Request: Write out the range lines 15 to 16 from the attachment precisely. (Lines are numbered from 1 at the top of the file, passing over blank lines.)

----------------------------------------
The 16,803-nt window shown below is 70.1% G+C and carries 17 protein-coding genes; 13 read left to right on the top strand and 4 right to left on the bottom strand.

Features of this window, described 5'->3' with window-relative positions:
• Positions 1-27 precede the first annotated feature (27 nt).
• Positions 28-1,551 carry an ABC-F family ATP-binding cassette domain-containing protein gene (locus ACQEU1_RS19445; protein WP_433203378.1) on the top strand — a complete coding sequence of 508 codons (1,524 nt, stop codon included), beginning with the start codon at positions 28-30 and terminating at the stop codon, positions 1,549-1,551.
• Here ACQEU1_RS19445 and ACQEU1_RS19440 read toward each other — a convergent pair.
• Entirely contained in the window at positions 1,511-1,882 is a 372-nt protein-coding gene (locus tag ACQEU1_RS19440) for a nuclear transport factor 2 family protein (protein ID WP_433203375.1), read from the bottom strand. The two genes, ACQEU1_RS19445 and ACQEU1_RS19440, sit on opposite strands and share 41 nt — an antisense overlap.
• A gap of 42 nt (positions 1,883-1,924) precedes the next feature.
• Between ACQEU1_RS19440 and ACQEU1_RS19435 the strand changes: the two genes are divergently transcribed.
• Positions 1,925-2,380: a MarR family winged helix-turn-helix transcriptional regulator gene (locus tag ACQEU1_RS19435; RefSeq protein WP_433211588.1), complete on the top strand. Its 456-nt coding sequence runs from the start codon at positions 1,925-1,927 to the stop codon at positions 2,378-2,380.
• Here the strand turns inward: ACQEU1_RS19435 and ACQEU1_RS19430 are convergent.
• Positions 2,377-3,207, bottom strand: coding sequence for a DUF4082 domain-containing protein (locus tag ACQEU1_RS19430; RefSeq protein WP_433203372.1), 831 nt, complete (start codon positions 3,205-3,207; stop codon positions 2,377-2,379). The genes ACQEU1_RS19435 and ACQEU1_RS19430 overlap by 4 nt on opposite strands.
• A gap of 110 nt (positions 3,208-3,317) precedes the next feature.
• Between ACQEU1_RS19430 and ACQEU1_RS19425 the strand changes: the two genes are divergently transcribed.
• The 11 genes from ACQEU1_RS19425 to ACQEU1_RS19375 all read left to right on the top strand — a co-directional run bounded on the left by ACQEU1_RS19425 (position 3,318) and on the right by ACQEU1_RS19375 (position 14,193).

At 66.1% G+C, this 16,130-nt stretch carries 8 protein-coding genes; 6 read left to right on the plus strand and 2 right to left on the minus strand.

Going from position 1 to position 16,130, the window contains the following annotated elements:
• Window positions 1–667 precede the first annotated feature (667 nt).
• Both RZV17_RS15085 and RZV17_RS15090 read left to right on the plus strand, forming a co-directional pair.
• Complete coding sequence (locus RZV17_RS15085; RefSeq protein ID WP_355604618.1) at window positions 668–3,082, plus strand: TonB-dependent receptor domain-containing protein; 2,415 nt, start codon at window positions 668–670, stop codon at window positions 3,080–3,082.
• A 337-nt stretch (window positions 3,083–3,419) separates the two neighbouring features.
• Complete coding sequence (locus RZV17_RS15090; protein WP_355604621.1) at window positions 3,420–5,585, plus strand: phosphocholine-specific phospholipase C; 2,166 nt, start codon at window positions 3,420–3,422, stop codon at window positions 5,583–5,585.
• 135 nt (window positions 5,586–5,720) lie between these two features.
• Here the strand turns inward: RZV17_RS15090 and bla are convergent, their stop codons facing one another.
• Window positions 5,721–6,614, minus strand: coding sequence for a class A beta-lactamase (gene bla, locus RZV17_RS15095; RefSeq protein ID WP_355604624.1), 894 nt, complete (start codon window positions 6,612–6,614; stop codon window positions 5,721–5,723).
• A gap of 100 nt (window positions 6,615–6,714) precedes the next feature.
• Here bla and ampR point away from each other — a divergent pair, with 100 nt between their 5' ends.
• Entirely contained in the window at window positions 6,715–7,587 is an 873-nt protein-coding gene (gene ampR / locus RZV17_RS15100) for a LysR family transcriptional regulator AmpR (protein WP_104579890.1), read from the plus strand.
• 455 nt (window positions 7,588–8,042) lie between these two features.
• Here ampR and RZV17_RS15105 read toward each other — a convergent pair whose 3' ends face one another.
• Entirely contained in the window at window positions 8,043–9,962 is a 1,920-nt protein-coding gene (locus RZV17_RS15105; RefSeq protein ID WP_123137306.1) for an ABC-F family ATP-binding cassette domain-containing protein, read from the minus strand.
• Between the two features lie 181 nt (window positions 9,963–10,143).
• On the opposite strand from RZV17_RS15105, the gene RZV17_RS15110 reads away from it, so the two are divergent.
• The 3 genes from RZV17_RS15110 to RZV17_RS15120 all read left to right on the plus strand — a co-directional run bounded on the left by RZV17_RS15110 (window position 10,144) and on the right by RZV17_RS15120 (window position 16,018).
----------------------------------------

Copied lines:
At 66.1% G+C, this 16,130-nt stretch carries 8 protein-coding genes; 6 read left to right on the plus strand and 2 right to left on the minus strand.

Going from position 1 to position 16,130, the window contains the following annotated elements: